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State University of New York at Stony Brook Department of Philosophy Presents


Karen Burke Memorial Lecture


Donald A. Landes

Université Laval, Québec
“The Art Of Character: Between Repitition and Creation in Bergson and Merleau-Ponty”


Donald A. Landes received his PhD in philosophy from Stony Brook in 2010. His dissertation, “Corporeality: From a Logic of Expression Towards an Ethics of Bodies in Merleau-Ponty” was directed by Professors Edward Casey and Hugh Silverman†. After completing a two-year SSHRC postdoctoral fellowship at McGill University, he became Assistant Professor at Concordia University (non-tenure-track) for three years. He accepted his current position in 2015 as Assistant Professor in the Faculté de philosophie at Université Laval, Québec, where he is also the co-director of the research group Laboratoire de philosophie continentale. In addition to numerous articles on twentieth-century continental philosophy, ethics, and the history of philosophy, he is the author of Merleau-Ponty and the Paradoxes of Expression (Bloomsbury, 2013) and The Merleau-Ponty Dictionary (Bloomsbury, 2013), as well as the translator of Maurice Merleau-Ponty’s Phenomenology of Perception (Routledge, 2012).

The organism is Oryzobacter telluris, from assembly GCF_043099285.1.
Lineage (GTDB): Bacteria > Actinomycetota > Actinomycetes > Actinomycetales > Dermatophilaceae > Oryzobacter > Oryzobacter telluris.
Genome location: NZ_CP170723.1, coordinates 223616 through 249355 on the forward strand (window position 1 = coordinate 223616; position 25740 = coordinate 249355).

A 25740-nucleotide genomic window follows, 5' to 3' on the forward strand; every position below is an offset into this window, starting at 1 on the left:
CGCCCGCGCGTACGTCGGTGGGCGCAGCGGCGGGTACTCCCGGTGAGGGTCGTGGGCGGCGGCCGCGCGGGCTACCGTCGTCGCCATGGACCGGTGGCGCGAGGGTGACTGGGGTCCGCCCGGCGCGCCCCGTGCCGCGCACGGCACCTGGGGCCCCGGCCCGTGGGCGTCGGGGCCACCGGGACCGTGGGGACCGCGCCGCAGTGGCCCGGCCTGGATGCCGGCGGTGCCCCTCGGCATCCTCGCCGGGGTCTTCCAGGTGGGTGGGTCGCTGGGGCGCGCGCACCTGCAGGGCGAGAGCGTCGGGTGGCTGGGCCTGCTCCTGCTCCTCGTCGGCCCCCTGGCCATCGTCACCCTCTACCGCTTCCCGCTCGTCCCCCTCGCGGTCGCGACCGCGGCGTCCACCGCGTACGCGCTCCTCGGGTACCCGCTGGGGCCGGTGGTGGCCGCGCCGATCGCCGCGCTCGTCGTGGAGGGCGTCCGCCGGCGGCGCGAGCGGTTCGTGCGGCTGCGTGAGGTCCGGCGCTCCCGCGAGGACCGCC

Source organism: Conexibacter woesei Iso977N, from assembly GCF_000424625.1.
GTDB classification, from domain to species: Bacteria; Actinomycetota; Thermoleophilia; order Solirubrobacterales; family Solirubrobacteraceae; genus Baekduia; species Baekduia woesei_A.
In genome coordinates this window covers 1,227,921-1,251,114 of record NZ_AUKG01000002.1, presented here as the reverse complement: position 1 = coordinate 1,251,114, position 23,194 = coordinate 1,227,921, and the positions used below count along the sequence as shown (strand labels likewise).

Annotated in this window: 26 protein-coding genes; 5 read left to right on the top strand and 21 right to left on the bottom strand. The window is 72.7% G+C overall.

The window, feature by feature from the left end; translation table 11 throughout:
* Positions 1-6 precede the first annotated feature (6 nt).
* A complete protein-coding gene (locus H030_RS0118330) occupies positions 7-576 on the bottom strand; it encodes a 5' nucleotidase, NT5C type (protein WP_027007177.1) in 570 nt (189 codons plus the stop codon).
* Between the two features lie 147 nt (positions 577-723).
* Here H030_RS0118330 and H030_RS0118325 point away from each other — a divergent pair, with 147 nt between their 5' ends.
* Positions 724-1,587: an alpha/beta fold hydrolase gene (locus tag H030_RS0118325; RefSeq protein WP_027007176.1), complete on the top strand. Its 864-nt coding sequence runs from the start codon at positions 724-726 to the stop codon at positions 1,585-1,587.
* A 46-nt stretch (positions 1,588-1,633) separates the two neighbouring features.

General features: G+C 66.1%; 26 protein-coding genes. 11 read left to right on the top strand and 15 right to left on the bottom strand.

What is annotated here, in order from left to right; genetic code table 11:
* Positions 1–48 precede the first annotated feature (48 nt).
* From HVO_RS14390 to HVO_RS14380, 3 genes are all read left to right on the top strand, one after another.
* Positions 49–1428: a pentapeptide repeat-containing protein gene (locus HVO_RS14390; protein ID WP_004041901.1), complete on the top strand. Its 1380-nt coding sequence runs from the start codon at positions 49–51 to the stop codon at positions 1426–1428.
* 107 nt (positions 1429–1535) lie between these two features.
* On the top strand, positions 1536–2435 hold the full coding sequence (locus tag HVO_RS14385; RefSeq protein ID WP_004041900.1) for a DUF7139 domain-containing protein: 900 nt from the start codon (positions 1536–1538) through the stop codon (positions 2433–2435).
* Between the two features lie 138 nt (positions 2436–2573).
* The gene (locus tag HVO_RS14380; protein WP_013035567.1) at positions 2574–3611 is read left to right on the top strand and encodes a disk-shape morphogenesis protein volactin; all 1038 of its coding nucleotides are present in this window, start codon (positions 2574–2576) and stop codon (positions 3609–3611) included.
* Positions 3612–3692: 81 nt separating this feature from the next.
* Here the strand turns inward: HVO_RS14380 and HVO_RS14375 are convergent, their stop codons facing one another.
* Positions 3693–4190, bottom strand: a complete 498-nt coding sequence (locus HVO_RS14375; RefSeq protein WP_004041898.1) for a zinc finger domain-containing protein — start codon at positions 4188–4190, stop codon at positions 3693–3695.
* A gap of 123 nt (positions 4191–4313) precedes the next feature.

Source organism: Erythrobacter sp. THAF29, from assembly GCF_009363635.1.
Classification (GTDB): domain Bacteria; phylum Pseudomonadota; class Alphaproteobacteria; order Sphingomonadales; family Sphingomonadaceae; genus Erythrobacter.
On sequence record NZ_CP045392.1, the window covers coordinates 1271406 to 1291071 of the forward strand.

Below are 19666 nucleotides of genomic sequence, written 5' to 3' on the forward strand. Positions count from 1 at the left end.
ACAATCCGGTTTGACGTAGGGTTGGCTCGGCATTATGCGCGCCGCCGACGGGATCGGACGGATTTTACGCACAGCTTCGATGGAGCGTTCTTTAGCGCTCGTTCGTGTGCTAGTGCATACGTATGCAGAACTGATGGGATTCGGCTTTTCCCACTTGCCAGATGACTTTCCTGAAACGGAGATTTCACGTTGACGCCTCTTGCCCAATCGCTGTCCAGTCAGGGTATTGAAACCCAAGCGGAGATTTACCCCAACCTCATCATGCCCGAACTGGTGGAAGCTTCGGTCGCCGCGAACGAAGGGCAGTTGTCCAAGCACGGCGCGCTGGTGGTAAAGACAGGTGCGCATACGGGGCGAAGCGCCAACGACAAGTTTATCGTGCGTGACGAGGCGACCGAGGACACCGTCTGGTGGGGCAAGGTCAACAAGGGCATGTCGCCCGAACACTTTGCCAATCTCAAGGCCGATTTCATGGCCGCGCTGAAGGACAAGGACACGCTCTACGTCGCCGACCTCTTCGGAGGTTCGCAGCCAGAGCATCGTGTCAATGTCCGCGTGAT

Throughout his work, Henri Bergson returns to the image of character and personality in an effort to provide an image of duration, that heterogeneous and continuous flow of becoming, that trajectory of self-creation or ongoing individuation that he identifies as the essence of consciousness and perhaps beyond. His intuitive method thereby reorients philosophy to trajectories of expressive being in and of the world. Yet this illustration via character reflects the light of Bergson’s philosophy back upon character itself, providing us with a nascent reflection on individuation (instead of subjectivity) and an emerging thought of intersubjectivity (instead of co-existence). In this presentation, I take up Bergson’s understanding of character as reorienting philosophical reflection toward fleeting ontological objects that I collect under the term trajectories, that paradoxical movement of expression that is, as Merleau-Ponty puts it, “ever new and always the same.” If, I argue, character is an open movement of self-cultivation, then ethics needs to focus on the virtuous practice of taking up and transgressing boundaries in and through the trajectories of intersubjective expression.

 

Wednesday, March 28th, 2018
4:00pm

 

Harriman Hall, Room 214

Reception to Follow

 

Harriman Hall, Stony Brook, NY 11794-3750 Telephone 632-7570 Fax 631-632-7522

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